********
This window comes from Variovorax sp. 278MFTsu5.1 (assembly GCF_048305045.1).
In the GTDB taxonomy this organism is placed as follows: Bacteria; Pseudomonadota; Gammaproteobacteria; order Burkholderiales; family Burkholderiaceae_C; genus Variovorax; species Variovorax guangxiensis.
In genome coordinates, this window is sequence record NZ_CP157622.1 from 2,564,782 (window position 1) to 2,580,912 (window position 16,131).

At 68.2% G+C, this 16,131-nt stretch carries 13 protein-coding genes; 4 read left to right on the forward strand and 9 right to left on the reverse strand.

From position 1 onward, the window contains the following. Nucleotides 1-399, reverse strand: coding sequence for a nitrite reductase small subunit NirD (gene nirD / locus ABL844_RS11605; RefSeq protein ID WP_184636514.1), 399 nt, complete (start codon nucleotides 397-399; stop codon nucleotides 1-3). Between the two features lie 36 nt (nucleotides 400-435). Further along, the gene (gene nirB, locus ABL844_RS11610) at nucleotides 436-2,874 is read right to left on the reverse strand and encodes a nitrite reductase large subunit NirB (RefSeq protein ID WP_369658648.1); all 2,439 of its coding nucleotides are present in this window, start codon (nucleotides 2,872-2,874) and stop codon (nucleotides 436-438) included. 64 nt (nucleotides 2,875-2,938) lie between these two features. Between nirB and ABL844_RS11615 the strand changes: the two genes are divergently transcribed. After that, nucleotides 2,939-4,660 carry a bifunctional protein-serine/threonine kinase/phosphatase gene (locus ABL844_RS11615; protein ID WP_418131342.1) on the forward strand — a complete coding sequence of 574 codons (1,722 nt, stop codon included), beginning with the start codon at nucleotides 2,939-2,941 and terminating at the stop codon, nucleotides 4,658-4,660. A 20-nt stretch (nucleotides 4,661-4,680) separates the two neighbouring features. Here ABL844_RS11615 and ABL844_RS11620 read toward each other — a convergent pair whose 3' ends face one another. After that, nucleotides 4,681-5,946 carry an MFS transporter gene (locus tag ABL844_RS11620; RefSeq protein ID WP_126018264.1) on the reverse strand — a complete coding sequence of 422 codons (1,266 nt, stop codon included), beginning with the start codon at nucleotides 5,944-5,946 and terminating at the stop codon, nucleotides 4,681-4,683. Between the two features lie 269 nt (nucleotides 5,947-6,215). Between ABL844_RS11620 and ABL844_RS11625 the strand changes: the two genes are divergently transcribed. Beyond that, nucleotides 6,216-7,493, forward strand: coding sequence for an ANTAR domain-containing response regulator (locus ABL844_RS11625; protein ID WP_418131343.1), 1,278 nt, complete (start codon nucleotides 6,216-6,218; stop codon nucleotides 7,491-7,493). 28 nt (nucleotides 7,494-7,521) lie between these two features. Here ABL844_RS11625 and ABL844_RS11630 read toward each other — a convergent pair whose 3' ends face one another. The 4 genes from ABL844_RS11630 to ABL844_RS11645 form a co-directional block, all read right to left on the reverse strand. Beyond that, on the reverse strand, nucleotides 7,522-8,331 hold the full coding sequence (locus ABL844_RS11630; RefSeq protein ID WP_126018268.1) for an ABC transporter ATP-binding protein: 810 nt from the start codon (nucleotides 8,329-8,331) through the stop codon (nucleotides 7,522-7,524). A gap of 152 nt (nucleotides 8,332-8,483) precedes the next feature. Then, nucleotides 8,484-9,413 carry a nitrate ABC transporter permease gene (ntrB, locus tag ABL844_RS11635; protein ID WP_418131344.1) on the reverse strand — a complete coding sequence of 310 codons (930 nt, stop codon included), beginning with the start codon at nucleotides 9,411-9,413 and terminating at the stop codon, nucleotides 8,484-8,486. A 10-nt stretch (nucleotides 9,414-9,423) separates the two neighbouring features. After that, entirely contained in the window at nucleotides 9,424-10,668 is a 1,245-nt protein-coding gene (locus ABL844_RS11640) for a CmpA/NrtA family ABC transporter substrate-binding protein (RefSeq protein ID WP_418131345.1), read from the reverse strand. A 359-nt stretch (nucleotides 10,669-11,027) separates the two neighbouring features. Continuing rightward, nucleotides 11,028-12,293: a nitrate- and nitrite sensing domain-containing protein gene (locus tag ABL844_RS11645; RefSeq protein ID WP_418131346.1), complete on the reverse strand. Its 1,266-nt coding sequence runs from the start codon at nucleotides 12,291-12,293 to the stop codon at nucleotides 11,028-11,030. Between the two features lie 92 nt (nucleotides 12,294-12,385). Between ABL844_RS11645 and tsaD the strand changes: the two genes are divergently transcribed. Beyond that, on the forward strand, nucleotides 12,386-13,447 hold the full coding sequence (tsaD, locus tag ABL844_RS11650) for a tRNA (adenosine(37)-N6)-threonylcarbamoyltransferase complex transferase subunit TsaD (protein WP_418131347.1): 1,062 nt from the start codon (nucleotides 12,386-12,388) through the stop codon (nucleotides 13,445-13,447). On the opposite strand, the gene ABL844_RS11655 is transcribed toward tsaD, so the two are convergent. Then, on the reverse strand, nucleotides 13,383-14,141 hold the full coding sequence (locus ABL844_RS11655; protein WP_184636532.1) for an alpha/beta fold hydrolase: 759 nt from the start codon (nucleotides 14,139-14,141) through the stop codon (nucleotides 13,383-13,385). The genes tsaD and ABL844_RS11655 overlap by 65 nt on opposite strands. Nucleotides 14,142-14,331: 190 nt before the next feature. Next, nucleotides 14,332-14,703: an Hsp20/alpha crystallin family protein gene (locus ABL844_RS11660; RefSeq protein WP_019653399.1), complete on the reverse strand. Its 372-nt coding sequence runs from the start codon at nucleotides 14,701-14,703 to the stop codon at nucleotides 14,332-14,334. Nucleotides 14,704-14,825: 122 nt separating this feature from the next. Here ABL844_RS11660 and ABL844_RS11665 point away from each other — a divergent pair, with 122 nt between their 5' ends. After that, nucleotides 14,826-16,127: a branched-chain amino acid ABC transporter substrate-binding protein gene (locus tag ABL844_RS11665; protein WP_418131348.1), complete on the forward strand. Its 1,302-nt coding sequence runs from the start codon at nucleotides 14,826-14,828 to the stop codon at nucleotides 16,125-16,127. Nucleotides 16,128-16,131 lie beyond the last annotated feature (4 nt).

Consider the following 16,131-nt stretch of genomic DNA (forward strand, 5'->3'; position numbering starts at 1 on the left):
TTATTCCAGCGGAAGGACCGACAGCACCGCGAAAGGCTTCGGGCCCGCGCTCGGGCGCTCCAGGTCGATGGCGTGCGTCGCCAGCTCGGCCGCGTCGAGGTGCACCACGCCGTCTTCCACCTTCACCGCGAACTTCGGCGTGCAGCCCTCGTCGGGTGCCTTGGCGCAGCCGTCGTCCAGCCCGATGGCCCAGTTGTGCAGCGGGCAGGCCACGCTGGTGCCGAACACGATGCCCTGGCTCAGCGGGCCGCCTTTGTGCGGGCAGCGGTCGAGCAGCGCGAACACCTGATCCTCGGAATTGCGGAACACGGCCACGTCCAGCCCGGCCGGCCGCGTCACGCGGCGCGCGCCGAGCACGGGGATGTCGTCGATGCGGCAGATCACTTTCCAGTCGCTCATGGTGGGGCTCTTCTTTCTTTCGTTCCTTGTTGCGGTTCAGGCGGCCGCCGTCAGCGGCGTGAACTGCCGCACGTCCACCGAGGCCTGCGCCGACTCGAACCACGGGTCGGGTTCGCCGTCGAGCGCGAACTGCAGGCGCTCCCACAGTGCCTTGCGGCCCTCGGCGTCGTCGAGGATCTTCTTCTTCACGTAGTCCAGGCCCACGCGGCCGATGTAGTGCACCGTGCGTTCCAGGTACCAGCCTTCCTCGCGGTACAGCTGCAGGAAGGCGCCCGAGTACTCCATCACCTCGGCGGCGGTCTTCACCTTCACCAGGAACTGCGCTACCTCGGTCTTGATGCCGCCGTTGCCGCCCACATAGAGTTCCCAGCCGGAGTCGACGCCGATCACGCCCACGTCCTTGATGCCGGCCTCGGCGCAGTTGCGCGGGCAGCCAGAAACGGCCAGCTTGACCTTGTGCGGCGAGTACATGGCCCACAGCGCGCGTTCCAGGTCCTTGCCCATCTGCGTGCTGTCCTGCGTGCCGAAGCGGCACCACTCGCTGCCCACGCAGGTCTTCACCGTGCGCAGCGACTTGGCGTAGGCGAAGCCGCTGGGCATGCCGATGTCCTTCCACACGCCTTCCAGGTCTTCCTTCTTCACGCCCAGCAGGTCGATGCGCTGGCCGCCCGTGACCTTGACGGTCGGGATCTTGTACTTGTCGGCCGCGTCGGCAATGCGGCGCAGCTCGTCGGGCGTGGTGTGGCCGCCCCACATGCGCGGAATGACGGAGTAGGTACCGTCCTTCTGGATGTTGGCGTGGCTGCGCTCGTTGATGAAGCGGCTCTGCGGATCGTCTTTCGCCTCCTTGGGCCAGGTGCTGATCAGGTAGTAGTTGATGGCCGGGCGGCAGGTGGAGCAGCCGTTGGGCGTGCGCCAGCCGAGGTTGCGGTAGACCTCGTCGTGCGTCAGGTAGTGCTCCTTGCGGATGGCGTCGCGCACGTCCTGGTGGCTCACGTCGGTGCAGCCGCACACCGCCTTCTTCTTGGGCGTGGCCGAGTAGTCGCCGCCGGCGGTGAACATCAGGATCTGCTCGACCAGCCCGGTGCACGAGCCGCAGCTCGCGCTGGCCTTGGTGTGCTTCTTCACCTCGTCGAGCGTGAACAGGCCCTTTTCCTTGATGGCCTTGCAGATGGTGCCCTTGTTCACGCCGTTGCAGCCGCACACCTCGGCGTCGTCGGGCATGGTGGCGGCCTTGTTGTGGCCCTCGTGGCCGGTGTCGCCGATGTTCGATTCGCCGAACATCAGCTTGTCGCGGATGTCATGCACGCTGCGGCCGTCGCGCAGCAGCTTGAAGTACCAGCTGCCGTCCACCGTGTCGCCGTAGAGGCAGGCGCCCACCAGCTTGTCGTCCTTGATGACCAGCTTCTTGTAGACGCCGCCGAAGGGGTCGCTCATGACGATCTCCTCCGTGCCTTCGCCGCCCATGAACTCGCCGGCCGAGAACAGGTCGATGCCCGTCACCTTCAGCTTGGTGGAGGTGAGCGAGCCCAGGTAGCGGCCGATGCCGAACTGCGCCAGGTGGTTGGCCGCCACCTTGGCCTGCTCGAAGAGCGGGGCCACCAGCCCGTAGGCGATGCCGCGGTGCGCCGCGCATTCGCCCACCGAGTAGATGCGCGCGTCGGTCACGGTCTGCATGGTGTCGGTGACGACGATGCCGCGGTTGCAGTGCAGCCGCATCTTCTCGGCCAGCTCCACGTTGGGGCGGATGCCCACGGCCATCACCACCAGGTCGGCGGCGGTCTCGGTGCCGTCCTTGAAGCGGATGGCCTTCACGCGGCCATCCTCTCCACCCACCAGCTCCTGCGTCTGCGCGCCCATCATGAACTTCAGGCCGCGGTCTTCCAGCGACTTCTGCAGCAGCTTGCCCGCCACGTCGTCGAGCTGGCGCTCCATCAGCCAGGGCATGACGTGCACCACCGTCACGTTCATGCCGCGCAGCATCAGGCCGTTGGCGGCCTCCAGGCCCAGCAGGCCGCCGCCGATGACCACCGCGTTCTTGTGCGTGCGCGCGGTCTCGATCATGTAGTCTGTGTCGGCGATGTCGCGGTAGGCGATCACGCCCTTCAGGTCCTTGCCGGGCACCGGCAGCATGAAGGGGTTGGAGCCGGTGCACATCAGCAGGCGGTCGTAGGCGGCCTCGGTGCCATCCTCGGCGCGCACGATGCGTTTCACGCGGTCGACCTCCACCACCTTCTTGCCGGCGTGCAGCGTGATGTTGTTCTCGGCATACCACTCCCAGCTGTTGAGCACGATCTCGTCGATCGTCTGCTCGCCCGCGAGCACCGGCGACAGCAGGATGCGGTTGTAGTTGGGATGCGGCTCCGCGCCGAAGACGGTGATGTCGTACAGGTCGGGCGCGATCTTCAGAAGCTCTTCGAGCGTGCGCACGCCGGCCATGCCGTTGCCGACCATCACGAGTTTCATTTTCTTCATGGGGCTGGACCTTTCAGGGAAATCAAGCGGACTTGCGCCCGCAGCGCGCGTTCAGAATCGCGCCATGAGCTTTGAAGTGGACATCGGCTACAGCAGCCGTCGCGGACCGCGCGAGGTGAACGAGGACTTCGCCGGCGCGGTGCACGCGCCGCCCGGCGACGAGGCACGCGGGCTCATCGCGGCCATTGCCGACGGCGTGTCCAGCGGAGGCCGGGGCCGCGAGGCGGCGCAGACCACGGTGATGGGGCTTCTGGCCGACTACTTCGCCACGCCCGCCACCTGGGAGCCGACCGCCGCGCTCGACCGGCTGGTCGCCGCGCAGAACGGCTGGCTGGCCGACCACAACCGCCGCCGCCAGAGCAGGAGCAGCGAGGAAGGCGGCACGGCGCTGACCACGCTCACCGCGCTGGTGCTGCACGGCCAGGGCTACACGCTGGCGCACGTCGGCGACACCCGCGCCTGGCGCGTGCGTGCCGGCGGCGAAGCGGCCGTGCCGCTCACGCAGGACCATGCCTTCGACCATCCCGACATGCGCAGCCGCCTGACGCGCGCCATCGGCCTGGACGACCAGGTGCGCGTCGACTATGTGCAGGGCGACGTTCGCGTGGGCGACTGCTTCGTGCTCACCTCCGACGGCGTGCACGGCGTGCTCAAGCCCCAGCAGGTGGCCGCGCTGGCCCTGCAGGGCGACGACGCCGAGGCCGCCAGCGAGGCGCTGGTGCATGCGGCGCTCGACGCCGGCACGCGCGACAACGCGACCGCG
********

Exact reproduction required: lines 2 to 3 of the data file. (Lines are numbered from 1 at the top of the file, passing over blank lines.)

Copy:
In the GTDB taxonomy this organism is placed as follows: Bacteria; Pseudomonadota; Gammaproteobacteria; order Burkholderiales; family Burkholderiaceae_C; genus Variovorax; species Variovorax guangxiensis.
In genome coordinates, this window is sequence record NZ_CP157622.1 from 2,564,782 (window position 1) to 2,580,912 (window position 16,131).